What is your primary artistic medium?
Often described as two minute plays in verse, my poems pursue a lyrical narrative that work toward a crescendo and reveal.
How did you get started as a teaching artist?
I began as a teaching artist in 1991 when I was working as office manager for Poets House, the poetry library in Manhattan. A high school class was coming into the library for a class visit and Lee Briccetti, the brilliant poet and executive director, asked me if I would read and recite a poem and engage the students to write their own poems and then recite them aloud. It was quick. The class couldn’t stay long. But I got them to do it. And what occurred was magical. I recited a poem I was crazy about called A Poem For Magic, by Quincy Troupe. It’s an ode to the basketball star, Magic Johnson. As I recited, the class began to laugh and then hoot and then holler and on the last line they cheered. We talked about the poem a bit and I got them to recite a few lines. And they loved it.
What led you to Creative Aging?
For Poets House I led many workshops in local libraries through a program we developed called Poetry in the Branches. We worked directly with the public and also held poetry staff development workshops for librarians and administrators. During one of those classes a librarian from the Brooklyn Public Library’s division of Service to Seniors asked me if I could bring what I was doing to them. So independently she and I created poetry workshops for seniors all over Brooklyn. The workshops were held in some libraries, but mostly in senior centers, day centers, nursing homes and live-in facilities. I began by using some of the same materials I was using in my other workshops. I simply applied the same formula to my earlier teaching.
What has been the biggest surprise in working with older adult learners?
One of the great surprises of working with seniors that might seem like common knowledge is the kind of in-depth conversations you have about life experience. Their knowledge is vast. But often this wisdom has been undervalued by society or never been given the opportunity to be showcased. Another surprise is how much this engagement feeds you and your own work as an artist.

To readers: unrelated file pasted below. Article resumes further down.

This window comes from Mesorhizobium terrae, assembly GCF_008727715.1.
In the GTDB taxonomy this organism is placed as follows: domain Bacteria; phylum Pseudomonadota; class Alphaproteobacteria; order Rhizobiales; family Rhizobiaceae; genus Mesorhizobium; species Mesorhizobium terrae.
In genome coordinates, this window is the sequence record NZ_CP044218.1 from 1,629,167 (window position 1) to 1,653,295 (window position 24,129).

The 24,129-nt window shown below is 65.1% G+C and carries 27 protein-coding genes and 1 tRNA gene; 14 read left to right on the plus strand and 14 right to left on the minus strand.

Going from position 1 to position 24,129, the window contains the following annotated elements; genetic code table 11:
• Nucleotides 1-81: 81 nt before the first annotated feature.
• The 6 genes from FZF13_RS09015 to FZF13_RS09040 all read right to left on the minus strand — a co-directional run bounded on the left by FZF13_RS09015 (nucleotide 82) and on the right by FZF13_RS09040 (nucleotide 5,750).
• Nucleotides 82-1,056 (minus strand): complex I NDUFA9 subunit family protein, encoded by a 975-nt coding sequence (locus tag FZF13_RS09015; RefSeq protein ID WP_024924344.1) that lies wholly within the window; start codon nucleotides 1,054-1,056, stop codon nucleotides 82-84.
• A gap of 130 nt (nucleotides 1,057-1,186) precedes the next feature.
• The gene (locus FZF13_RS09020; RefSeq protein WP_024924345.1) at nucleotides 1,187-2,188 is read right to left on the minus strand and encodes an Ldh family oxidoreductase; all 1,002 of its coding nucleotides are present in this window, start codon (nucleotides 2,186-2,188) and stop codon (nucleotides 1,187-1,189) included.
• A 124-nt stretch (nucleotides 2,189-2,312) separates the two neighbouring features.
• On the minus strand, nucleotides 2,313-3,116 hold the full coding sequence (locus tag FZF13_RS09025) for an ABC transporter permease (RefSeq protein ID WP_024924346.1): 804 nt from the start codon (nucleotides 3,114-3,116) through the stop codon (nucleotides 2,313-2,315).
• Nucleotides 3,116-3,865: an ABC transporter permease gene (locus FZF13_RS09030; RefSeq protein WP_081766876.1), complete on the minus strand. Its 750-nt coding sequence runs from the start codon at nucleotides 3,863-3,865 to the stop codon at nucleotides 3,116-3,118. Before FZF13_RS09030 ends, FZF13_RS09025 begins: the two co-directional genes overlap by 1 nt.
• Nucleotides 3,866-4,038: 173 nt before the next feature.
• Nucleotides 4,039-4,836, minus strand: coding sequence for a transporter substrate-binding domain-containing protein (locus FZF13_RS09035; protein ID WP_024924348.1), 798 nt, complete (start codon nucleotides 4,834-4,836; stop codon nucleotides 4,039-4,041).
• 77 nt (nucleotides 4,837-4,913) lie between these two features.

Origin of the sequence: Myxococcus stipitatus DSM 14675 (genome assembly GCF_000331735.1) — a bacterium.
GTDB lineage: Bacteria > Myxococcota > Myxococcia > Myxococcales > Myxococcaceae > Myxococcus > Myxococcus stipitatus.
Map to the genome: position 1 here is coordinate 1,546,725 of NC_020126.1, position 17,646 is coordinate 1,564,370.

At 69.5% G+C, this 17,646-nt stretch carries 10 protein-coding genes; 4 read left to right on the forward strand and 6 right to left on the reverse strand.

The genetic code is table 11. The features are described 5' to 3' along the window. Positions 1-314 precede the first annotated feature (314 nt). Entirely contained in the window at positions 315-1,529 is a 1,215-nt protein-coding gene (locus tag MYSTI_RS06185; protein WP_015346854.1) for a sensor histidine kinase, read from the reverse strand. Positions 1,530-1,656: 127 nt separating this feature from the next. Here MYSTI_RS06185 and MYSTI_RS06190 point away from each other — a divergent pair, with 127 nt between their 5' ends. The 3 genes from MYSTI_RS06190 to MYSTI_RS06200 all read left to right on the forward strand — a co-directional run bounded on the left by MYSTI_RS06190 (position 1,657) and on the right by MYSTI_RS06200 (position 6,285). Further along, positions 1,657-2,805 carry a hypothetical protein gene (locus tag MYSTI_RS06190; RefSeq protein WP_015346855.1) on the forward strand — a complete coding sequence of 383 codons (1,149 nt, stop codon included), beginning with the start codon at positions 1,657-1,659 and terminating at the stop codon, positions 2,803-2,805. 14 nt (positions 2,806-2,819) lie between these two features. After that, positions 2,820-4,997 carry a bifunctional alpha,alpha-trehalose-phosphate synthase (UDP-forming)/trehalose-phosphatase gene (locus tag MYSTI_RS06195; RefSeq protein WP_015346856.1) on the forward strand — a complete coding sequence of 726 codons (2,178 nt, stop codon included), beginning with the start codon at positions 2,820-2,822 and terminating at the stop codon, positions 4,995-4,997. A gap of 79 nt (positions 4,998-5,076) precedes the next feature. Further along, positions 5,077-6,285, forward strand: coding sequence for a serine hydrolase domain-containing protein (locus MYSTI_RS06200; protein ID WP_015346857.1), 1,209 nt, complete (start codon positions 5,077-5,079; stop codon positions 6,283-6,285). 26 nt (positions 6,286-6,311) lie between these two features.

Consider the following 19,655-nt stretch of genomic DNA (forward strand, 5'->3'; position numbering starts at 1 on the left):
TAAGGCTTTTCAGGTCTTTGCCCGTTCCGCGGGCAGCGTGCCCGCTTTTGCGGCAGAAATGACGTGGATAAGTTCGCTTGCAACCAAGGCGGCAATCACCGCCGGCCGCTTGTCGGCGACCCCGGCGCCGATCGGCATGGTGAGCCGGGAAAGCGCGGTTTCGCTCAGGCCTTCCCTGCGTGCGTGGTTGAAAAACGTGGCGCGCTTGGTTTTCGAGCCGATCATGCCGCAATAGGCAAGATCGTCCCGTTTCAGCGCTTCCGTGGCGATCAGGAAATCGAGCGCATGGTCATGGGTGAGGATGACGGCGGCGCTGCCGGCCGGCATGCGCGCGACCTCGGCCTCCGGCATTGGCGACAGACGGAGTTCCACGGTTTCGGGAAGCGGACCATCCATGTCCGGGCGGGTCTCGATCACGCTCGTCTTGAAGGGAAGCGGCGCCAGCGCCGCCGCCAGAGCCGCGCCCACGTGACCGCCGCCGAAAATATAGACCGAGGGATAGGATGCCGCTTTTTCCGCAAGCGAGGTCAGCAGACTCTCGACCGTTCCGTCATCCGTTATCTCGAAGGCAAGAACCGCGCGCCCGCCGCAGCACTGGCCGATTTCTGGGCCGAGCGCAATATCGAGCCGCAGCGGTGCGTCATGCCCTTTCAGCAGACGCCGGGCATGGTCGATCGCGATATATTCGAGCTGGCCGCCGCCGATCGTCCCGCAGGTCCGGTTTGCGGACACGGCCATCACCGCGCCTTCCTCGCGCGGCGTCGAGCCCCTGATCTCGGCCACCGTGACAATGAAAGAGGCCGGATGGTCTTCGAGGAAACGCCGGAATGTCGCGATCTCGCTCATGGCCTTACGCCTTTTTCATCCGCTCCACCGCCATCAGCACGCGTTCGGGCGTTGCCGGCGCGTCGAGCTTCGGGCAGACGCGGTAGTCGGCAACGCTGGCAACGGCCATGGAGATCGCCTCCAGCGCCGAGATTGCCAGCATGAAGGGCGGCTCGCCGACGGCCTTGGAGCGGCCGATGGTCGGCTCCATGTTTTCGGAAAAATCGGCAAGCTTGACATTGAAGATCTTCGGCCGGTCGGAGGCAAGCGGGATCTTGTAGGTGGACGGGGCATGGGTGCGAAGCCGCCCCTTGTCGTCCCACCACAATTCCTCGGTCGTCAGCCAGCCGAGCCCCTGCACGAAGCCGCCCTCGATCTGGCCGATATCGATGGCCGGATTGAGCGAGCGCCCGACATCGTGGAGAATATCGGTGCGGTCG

What are the differences and similarities in working with the K-12 and older adult populations?
Some of the challenges we face working with seniors are somewhat different than with younger students. You are now dealing with a population who’s concerns and issues are often centered around health and eyesight and hearing and all the things that can go along with aging. But it’s also important to remember to never make assumptions about their capabilities either.The outcome I always strive for in teaching any population is somewhat the same. I want the students in my workshops to create high-level work that represents themselves well and that they are proud of claiming.
What have been your biggest challenges? How do you respond?
I recall once in a nursing home when we couldn’t work in our assigned conference room and instead they set us up in a TV lounge. I thought, chalk this day up as a loss. But I went with it. What else could I do? And when we got there they had a table set up and the regular participants were there. And then when some of the soap opera watchers realized what we were doing they decided to come over and join us. This seemed encouraging. The class size had jumped from twelve to twenty one! After we read a poem and I gave them a little writing exercise it was time to share.